DINESEN, HISTORY AND LEGACY

Stay and travels covered by Dinesen
A couple of weeks ago I visited Dinesen in Denmark and had the pleasure of staying at the Dinesen Country Home. I’ve always thought of Dinesen as a renown manufacturer of floors and after having my own Douglas floors at home I know for sure the quality is the best. Well known for their extraordinary dimensions of planks and for the beautiful Douglas fir. It all started in 1898 and every day after life at Dinesen has revolved around good craftsmanship and wood of the highest quality. The respect for nature and passion for wood form a legacy that has been passed down through five generations, today Thomas and Heidi Dinesen is running the family company.

Dinesen Country Home is Thomas and Heidi Dinesen´s former home. The house built in 1880 was throughly restored by architect Jørgen Overby with careful attention to every detail. The design is based on simple and exclusive materials resulting in a expression of historical minimalism. The floors and ceilings are Dinesen Douglas and entering the house I immediately felt the warm and inviting atmosphere it creates. Up until recently the house was the home of the Dinesen family and they decorated it with classic Danish art and design. In addition to the furniture classics, Dinesen Country Home is decorated with tables, shelves and other bespoke and unique solutions in Dinesen Douglas and Oak. Its the kind of place I can wander for hours with the camera in my hand, forgetting about time – there are so much beauty to capture. Today the house is being used as a showroom, for meetings and for housing guests of Dinesen.

Custom made bench in Dinesen Douglas

The country style kitchen designed by architect Jørgen Overby fits the house perfectly. Warm, cozy and with all the Danish design classics belonging in a kitchen. The stools is custom made by OeO Studio in Dinesen Oak.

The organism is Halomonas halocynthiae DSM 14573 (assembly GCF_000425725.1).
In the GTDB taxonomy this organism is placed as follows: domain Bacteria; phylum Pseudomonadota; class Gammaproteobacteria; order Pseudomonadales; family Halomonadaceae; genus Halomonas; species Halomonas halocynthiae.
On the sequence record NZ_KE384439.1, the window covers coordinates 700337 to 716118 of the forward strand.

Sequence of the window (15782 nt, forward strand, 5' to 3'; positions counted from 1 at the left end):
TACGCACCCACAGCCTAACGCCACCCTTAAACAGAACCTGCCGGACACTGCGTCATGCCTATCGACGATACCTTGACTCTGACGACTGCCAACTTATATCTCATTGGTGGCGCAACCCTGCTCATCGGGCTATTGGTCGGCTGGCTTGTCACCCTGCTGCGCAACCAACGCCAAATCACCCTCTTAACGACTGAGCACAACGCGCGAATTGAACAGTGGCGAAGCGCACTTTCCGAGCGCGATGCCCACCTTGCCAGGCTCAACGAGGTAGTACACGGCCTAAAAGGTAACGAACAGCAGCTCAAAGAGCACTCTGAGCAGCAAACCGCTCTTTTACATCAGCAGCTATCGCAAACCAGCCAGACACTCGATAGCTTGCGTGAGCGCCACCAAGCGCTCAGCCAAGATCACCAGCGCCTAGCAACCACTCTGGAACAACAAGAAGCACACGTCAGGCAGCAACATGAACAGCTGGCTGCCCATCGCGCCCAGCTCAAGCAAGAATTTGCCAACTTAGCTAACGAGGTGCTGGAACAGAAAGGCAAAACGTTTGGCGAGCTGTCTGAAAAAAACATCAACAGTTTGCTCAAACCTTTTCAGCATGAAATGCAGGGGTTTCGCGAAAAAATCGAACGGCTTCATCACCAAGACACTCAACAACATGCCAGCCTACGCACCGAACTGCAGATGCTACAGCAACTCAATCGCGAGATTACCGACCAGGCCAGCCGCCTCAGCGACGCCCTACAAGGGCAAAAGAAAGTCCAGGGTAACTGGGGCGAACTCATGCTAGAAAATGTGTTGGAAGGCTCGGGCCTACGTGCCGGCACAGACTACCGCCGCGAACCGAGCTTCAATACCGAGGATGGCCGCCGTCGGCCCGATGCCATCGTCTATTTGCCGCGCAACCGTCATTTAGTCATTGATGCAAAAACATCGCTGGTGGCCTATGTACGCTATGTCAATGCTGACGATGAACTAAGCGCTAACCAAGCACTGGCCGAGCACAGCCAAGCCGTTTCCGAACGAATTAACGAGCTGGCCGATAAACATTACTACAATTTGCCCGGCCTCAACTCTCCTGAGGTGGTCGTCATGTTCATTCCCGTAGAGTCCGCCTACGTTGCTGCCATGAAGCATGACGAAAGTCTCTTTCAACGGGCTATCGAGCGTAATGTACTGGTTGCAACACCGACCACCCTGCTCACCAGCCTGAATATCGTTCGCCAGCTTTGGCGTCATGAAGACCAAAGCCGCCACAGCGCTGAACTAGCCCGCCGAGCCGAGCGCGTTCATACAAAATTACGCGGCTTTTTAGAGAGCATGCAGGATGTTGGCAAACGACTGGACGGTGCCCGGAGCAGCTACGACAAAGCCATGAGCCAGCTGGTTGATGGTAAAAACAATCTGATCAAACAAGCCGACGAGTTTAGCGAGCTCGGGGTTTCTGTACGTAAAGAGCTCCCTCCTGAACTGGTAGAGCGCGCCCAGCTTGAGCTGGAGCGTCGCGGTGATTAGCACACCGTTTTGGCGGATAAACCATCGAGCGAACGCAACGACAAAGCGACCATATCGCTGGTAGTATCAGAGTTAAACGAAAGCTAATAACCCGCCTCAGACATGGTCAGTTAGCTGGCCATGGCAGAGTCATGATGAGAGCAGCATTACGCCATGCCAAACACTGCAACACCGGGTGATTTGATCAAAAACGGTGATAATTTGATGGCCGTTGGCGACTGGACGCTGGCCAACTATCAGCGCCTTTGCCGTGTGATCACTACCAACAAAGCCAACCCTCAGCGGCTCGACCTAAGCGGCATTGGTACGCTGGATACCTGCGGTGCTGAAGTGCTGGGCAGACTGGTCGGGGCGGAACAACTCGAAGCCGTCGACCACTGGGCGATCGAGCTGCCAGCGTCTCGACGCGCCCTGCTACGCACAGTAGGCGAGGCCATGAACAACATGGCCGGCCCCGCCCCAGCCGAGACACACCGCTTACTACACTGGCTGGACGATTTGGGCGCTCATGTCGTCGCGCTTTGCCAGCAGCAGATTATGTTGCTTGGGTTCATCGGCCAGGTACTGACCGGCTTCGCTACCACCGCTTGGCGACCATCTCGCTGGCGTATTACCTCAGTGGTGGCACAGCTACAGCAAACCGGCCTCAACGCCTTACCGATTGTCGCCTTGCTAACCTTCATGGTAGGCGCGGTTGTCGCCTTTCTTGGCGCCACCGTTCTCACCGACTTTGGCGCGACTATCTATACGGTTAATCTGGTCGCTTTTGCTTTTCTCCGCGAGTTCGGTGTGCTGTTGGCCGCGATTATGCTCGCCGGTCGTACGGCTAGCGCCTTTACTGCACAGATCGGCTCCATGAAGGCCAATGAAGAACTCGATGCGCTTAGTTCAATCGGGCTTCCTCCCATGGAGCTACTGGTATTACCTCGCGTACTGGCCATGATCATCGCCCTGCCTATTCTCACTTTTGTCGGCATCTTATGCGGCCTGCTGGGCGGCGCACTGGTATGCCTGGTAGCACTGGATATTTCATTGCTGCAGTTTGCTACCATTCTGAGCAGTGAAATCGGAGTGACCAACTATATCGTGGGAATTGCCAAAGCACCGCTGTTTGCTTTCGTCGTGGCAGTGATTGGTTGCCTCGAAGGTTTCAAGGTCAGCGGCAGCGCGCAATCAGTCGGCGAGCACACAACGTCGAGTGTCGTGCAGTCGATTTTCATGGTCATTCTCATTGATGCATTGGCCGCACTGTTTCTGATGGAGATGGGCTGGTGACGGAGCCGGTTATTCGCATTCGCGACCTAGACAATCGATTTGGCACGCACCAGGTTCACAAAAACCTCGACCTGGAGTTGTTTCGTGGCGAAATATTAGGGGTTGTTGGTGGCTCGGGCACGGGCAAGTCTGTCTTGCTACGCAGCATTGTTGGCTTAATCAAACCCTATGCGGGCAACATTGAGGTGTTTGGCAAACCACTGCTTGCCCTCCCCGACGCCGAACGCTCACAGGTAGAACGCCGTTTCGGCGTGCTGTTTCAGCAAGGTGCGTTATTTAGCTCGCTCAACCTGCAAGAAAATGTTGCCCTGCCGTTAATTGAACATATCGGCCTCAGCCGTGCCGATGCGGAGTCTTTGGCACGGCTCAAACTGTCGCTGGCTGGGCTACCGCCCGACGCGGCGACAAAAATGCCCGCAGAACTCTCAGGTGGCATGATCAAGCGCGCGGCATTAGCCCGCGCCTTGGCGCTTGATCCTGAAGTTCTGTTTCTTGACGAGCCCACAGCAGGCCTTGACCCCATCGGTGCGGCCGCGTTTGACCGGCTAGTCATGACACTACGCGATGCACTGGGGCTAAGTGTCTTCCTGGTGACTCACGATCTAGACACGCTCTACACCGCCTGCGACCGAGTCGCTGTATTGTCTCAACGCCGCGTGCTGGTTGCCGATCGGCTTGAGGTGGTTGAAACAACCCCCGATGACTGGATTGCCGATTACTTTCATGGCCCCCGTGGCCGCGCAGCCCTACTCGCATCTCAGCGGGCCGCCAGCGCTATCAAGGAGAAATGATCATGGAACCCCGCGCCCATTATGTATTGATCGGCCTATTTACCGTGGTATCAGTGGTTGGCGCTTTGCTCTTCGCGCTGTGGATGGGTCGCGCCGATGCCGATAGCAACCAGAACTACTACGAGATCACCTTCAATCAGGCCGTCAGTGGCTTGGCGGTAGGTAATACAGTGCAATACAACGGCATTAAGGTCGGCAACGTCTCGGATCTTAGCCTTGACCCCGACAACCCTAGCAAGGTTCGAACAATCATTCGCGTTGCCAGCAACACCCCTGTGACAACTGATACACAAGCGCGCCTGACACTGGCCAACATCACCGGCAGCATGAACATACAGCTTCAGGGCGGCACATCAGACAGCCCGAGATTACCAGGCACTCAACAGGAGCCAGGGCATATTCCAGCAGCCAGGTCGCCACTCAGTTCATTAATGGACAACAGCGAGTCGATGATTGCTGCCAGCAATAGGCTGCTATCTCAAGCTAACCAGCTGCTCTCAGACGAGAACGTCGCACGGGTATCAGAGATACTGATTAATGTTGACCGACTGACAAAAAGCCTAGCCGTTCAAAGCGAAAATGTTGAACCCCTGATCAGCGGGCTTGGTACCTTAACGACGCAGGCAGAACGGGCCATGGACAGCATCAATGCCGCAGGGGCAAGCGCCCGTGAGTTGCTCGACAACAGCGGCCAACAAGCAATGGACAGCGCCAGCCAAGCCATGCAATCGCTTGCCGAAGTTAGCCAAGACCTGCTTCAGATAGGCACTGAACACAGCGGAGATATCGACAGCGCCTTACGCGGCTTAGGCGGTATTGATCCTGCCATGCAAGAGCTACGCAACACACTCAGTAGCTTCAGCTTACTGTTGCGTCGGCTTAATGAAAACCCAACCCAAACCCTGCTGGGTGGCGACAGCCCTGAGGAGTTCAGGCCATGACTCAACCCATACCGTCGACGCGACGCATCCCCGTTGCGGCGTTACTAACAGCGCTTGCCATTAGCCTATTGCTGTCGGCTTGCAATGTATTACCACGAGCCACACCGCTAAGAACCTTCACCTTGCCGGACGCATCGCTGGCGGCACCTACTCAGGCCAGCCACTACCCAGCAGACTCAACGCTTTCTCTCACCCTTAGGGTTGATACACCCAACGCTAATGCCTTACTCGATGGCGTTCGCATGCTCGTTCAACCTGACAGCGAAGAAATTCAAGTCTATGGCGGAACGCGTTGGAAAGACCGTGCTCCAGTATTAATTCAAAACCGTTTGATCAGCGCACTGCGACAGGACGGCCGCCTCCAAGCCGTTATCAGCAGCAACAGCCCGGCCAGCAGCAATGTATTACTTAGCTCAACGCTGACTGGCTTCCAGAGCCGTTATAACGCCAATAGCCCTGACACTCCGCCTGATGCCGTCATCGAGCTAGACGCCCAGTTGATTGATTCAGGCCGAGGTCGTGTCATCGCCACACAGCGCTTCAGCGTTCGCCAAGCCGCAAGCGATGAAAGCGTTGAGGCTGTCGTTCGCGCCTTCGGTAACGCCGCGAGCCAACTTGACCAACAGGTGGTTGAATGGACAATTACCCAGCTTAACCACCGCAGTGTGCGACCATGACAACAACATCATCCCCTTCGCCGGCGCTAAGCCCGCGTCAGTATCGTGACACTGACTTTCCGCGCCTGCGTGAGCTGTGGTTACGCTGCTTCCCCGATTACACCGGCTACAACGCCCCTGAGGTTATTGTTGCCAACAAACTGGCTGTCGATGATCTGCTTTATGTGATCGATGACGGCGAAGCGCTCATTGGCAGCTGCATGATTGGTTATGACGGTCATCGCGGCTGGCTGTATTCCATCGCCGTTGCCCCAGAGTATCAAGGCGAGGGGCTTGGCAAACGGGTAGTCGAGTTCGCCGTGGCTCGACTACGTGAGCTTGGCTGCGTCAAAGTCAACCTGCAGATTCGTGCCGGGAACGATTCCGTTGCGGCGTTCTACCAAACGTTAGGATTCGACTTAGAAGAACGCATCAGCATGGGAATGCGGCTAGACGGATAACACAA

Sofa Børge Mogensen, Fredericia. Custom made table in Dinesen Oak, art from Anne Fabricius Møller, Vibeke Jerichau, Design Studies and Henry Heerup. 

Sofa by Børge Mogensen for Fredericia

Wooden ball made of Douglas from the forest in Schwarzwald processed by German woodcarver Michael Moosmann-Phaff

The nooks and small windows in the upper floor creates such a beautiful light. The Bench is by Design Studies, made of Dinesen Oak 

One of the bedrooms with custom built bench in Dinesen Douglas

Visiting the Dinesen factory was truly an impressing experience. Enormous stacks of douglas and oak ready to become amazing floors all over the world. The production has been situated in the small town of Jels since the founding of the sawmill in 1898. Over the years the production facilities have been updated and optimized with the best available technology but Dinesen still stay true to their old values of craftsmanship. To ensure the high level of quality and careful processing each plank passes to ten pairs of hands on its way through the production process.

One by one the best trees in European forests are selected for the Dinesen floors. Trees from forests that has been tended respectfully for years by experienced foresters. The raw wood is sourced from sustainable forestry, mainly from the Black Forest and only a small number of the 80-120-year-old trees have what it takes to get through the eye of the needle. Towering up to 60 metres tall, Douglas is a tree that stands out. The grand expression is preserved in the planks, where the unique grain bears testimony to nature’s power and beauty.

I even got to make my own cutting board in HeartOak at the factory. With HeartOak planks Dinesen utilise as much as possible from the middle of the large oak trees they use to make oak floorboards of extraordinary dimensions. Natural cracks are preserved and locked with butterfly joints of oak. Combined with the knots it complements an exceptional look. Of course it took me some time to do the work with the butterfly joint, no experience, but so much fun. And even more respect for the craftsmanship. It ended up pretty nice though!

Photography © Elisabeth Heier, except second last © Karerina Dima

Elisabeth

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